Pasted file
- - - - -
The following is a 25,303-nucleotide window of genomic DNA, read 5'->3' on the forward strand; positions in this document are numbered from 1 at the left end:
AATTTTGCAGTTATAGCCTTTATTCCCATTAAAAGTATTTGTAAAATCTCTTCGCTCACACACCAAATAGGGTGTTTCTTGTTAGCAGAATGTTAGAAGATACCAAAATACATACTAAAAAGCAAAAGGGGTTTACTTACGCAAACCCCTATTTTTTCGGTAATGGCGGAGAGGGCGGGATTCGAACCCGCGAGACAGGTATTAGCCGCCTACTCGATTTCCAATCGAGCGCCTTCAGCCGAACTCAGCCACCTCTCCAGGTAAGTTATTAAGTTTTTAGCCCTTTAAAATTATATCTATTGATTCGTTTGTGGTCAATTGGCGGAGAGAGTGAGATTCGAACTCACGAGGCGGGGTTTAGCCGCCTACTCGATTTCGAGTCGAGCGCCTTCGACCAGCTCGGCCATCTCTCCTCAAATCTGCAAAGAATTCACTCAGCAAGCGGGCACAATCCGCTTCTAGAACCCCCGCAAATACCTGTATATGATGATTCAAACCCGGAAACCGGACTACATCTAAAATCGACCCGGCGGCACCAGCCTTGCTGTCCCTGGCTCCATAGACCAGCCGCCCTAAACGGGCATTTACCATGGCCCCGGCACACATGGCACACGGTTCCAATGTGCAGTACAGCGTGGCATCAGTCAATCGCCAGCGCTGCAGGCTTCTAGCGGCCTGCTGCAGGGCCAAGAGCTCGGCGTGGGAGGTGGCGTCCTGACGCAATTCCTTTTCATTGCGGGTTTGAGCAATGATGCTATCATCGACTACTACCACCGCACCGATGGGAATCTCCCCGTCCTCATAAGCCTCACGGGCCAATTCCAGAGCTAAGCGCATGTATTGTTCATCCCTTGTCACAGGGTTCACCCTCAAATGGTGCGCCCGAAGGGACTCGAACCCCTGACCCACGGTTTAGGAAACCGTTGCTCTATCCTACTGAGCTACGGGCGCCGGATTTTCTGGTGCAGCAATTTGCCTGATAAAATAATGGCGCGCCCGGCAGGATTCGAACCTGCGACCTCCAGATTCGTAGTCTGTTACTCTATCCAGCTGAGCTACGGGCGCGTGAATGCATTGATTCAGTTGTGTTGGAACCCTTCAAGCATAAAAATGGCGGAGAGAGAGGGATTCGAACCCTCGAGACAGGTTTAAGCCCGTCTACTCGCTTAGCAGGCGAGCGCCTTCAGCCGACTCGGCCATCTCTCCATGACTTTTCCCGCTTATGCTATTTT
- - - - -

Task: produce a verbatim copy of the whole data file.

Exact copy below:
The following is a 25,303-nucleotide window of genomic DNA, read 5'->3' on the forward strand; positions in this document are numbered from 1 at the left end:
AATTTTGCAGTTATAGCCTTTATTCCCATTAAAAGTATTTGTAAAATCTCTTCGCTCACACACCAAATAGGGTGTTTCTTGTTAGCAGAATGTTAGAAGATACCAAAATACATACTAAAAAGCAAAAGGGGTTTACTTACGCAAACCCCTATTTTTTCGGTAATGGCGGAGAGGGCGGGATTCGAACCCGCGAGACAGGTATTAGCCGCCTACTCGATTTCCAATCGAGCGCCTTCAGCCGAACTCAGCCACCTCTCCAGGTAAGTTATTAAGTTTTTAGCCCTTTAAAATTATATCTATTGATTCGTTTGTGGTCAATTGGCGGAGAGAGTGAGATTCGAACTCACGAGGCGGGGTTTAGCCGCCTACTCGATTTCGAGTCGAGCGCCTTCGACCAGCTCGGCCATCTCTCCTCAAATCTGCAAAGAATTCACTCAGCAAGCGGGCACAATCCGCTTCTAGAACCCCCGCAAATACCTGTATATGATGATTCAAACCCGGAAACCGGACTACATCTAAAATCGACCCGGCGGCACCAGCCTTGCTGTCCCTGGCTCCATAGACCAGCCGCCCTAAACGGGCATTTACCATGGCCCCGGCACACATGGCACACGGTTCCAATGTGCAGTACAGCGTGGCATCAGTCAATCGCCAGCGCTGCAGGCTTCTAGCGGCCTGCTGCAGGGCCAAGAGCTCGGCGTGGGAGGTGGCGTCCTGACGCAATTCCTTTTCATTGCGGGTTTGAGCAATGATGCTATCATCGACTACTACCACCGCACCGATGGGAATCTCCCCGTCCTCATAAGCCTCACGGGCCAATTCCAGAGCTAAGCGCATGTATTGTTCATCCCTTGTCACAGGGTTCACCCTCAAATGGTGCGCCCGAAGGGACTCGAACCCCTGACCCACGGTTTAGGAAACCGTTGCTCTATCCTACTGAGCTACGGGCGCCGGATTTTCTGGTGCAGCAATTTGCCTGATAAAATAATGGCGCGCCCGGCAGGATTCGAACCTGCGACCTCCAGATTCGTAGTCTGTTACTCTATCCAGCTGAGCTACGGGCGCGTGAATGCATTGATTCAGTTGTGTTGGAACCCTTCAAGCATAAAAATGGCGGAGAGAGAGGGATTCGAACCCTCGAGACAGGTTTAAGCCCGTCTACTCGCTTAGCAGGCGAGCGCCTTCAGCCGACTCGGCCATCTCTCCATGACTTTTCCCGCTTATGCTATTTT